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Village trying a new marshal plan PDF Print E-mail
Written by MITCH MAERSCH   
Wednesday, 10 February 2016 20:14

Officials hope salary hike stabilizes position

The Village of Belgium approved a pay raise for the village marshal position, hoping to attract longer-term candidates.

Since the beginning of the year, Deputy Marshal Leon Anzia has been the only officer as Jeff Burris left after six months.

Before Burris, Steve Footit served for two years.

During the interview process last year, Trustee Andrew Ohlson said people voiced disappointment in the salary, bringing a pay range to the discussion this time around.

Village President Vickie Boehnlein said some candidates misunderstand the position and its salary, thinking it would pay $10,000 to $15,000 per year.

The marshal was paid $3,250 per year with the deputy making $2,750 per year. The village increased the pay to $4,000 to $5,000 for the village marshal and $2,500 to $3,500 for the deputy marshal.

The range, Boehnlein said, allows for some discretion in pay given a candidate’s experience and qualifications.

Understanding what the position entails is another matter. The village marshal cannot make arrests but may issue citations for ordinance violations. Anzia said he gives tickets early in the morning for winter parking violations. In summer, he said he does less work, relying more on complaints from residents about things like grass clippings on the road.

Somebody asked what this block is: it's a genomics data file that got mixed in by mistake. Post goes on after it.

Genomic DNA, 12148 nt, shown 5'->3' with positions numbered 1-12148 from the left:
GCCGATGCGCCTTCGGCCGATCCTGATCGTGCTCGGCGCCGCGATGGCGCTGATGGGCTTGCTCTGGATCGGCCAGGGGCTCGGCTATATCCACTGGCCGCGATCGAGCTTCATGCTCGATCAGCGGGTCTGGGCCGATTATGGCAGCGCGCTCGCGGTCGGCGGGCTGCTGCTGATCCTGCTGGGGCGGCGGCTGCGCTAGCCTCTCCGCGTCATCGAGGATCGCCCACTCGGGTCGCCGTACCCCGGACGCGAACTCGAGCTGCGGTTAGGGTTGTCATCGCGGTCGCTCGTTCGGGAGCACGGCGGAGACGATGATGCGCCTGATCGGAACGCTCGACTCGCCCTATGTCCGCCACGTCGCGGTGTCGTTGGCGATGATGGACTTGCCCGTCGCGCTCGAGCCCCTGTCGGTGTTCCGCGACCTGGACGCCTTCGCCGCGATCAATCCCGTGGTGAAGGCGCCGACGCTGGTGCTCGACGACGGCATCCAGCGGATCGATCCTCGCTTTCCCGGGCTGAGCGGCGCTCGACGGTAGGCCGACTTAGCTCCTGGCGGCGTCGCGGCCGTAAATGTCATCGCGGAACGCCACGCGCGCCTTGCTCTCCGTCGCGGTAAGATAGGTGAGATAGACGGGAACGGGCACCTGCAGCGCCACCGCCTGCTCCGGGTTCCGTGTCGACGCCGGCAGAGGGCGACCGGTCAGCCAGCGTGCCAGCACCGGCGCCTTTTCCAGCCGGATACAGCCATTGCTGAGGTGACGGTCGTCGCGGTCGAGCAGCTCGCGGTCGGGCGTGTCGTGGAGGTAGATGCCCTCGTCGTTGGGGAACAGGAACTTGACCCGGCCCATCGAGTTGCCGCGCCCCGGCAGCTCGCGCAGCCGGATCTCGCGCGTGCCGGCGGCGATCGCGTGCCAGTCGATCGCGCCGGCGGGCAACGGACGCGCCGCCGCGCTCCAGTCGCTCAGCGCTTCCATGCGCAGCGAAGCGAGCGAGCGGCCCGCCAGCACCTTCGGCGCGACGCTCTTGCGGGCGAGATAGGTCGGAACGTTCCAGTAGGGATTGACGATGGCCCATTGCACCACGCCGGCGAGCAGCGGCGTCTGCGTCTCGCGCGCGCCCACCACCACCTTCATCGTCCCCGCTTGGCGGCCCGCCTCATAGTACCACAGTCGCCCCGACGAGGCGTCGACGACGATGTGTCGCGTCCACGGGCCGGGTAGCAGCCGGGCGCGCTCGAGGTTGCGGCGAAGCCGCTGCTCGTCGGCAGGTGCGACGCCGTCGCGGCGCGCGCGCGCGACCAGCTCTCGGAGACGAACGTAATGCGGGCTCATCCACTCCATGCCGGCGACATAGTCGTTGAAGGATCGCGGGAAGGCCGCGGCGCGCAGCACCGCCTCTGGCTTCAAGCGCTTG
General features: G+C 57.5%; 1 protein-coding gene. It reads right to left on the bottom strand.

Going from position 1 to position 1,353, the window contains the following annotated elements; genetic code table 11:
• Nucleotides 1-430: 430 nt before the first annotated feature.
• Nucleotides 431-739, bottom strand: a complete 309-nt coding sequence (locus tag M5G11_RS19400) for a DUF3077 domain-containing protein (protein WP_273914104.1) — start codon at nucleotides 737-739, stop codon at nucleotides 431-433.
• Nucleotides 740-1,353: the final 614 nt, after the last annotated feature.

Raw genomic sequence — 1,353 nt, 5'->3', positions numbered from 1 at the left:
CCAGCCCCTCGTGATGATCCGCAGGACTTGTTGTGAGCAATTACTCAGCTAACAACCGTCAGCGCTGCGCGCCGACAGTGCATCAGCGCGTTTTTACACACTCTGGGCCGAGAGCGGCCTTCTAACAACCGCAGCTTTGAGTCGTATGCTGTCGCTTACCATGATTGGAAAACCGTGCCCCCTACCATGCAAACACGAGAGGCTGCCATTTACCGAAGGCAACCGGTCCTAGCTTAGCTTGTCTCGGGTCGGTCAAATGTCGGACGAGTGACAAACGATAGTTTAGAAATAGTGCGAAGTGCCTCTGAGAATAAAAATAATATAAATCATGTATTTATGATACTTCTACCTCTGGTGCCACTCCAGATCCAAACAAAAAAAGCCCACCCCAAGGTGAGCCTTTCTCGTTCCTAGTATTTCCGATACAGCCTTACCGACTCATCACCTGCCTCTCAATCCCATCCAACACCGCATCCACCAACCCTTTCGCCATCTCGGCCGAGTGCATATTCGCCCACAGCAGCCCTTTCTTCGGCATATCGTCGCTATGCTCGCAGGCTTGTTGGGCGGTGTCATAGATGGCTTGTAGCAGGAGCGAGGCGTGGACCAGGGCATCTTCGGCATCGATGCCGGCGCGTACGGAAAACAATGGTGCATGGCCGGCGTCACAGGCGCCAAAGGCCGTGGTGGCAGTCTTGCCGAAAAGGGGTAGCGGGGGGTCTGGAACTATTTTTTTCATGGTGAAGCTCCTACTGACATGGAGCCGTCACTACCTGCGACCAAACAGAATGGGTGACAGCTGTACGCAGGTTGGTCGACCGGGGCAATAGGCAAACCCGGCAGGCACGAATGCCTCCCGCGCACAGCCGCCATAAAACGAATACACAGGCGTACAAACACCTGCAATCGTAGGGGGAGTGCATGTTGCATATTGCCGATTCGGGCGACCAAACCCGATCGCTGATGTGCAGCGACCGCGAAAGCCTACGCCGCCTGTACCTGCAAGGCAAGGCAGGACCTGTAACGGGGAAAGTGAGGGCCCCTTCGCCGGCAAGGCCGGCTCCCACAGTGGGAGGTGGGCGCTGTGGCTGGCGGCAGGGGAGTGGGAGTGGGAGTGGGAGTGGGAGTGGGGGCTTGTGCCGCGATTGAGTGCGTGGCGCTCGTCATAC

Director of Public Works Danny Birenbaum said he passes complaints about village dump violations to the marshal.

Boehnlein said Footit, who lives in Grafton, left because he was on call all the time. Trustee Wayne Lambrecht said Footit told him he would not come back for any amount of money.

“You need someone that’s vested in the community,” he said.

The board discussed contracting with the Fredonia’s marshal department or the Ozaukee County Sheriff’s Department, but Lambrecht, who works for the sheriff’s department, said it would be too costly with insurance and liability.

“The sheriff’s department would love to contract with the village, but there’s no way you want to pay for it,” he said.

Trustee Pete Anzia wondered why the village needs a marshal and deputy marshal, noting the board approved a pay increase for non-governing plan commission members.

“It’s starting to add up,” he said. “We could cut back $4,500 here.”

Lambrecht suggested sticking with both positions.

“I think it’s helpful to have two when we have events in the town,” he said.

Boehnlein said the increased salaries are not in the budget and would have to come from fund balance, an account mostly used for emergencies and unforeseen expenditures. She said the village’s fund balance account is comfortably above what is recommended.

Quality is another issue. Footit has training in how to de-escalate situations while other marshals did not. As a result, Village Treasurer/Deputy Clerk Kelly Brinkman said, the village received fewer complaints.

This time, Boehnlein said, the salary range will be advertised to avoid misconceptions about the position and help land a longer-term candidate.

“Hopefully, we can put an end to this cycle,” Lambrecht said.

Anzia said he is not interested in the marshal position and is happy to remain as deputy marshal, a post he has filled since February 2013.

Before Footit, Brian Schrap was the marshal from 2009 to 2013.

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